ZF is at the core of a next generation of public transport, with the global drive line technology specialists providing local company Bustech with electric drive axles for Australia's first all-electric city bus.
Long-time partners in diesel powered bus projects, ZF has previously supplied Bustech with products such as transmissions, axles, steering and suspension systems, with the new project paving the way for zero-emissions operation along busy urban roads.
The bus features an AVE130 electric drive axle, which dimensionally fits into the same envelope as a conventional drop centre axle, making the system simple to integrate into existing designs.
In Bustech’s configuration, the AVE130 utilises pure battery power, although the system can be used in serial as a hybrid with a conventional combustion engine, or via alternate power sources such as fuel cells or overhead lines.
With no requirement for a traditional transmission, the electric axle provides smooth acceleration in all driving conditions.
“It’s exciting times for ZF Services in Australia, particularly with Bustech, and the bus industry in general,” said Gary Bain, ZF Services Australia OE Business Manager. “Working closely with Bustech and their design and development partners such as the CSIRO and Swinbourne University, we have the finished vehicle today, the all-electric bus ready for the market place.
“Bustech is a rather unique company; not only do they produce chassis and bodies for buses, but they undertake some of the best market research in the bus industry. “With over 800 vehicle in service under the Transit Australia banner, they have incredible insight into the requirements of public transport passengers.”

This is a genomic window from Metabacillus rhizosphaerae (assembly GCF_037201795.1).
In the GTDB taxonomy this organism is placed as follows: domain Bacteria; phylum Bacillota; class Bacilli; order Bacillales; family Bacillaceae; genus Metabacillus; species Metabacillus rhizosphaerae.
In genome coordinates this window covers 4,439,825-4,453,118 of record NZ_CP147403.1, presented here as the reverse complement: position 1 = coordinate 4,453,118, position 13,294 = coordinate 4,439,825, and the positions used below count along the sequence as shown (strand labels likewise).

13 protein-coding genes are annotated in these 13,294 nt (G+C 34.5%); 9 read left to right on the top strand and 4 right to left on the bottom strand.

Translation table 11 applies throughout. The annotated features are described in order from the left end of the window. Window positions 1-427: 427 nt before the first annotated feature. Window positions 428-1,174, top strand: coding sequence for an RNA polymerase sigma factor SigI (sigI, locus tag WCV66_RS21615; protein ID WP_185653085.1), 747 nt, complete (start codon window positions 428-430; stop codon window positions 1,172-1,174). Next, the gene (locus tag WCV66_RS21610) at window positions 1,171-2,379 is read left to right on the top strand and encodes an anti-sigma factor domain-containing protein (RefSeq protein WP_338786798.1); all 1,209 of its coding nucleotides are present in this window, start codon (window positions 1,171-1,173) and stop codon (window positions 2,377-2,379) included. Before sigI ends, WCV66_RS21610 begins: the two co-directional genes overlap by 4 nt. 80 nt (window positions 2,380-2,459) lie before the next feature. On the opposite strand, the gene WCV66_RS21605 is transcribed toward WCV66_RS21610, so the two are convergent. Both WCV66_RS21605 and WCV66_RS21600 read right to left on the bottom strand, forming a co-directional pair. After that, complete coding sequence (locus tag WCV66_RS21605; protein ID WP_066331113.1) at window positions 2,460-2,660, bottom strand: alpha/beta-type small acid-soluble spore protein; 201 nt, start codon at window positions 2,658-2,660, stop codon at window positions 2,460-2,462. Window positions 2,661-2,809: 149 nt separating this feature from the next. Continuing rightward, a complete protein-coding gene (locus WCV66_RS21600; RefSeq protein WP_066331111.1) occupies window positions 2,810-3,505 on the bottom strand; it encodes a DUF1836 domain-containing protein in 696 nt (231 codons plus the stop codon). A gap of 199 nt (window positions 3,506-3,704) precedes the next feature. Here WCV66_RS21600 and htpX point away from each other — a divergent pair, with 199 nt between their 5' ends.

Designed for axle loads of up to 13 tonnes, each wheel is fitted with a high-revving (11,000rpm) asynchronous electric motor, which provides maximum drive power of 240kW, while continuous power of 120kW is available per axle. Like many electric engines, the motors have strong torque characteristics, with output peaking at 21,000Nm per axle.
This makes the system ideal for stop-start city traffic, which also takes advantage of the systems power regenerative braking, which tops up batteries while in operation. Because there is no requirement to provide space for a diesel engine, Bustech has been able to employ an interesting new cabin design.
The AVE130 axle uses widely available existing components such as standard wheels and tyres, brake callipers, ventilated brakes discs, as well as wheel bearings and seals, making the units extremely service-friendly. In operation, the axle paves the way for improved torque distribution which in turn reduces tyre wear.
The system also includes sensors for temperature, ABS, and speed.
Operational targets between recharges for Australia are 300km, and 200km in Malaysia, with trials set to commence in September.
Outside of the electric axle, the new design also utilises a conventional RL85A low-floor front axle, and many modern innovations, such as touch screens, LED lighting, as well as all-electric doors and air conditioning.
An example of the forward thinking of the design, the bus utilises rear vision cameras, which provide a wider field of vision, while also streamlining the bus exterior, saving drivers from having to make mirror adjustments.
Previous collaborations between Bustech and ZF Services Australia have included projects such as the Bustech CDI, the world's first low-floor twin steer double decker bus.
The project was developed in part due to Australia’s front axle load regulations, which limit design flexibility, especially for a city bus with a passenger capacity of around 90.
While the steering setup is common in trucks, ZF Services worked closely with Bustech to develop the system to allow for easy access throughout the cabin for passengers, while the 12.5 metre package has considerable operational cost savings over conventional articulated buses.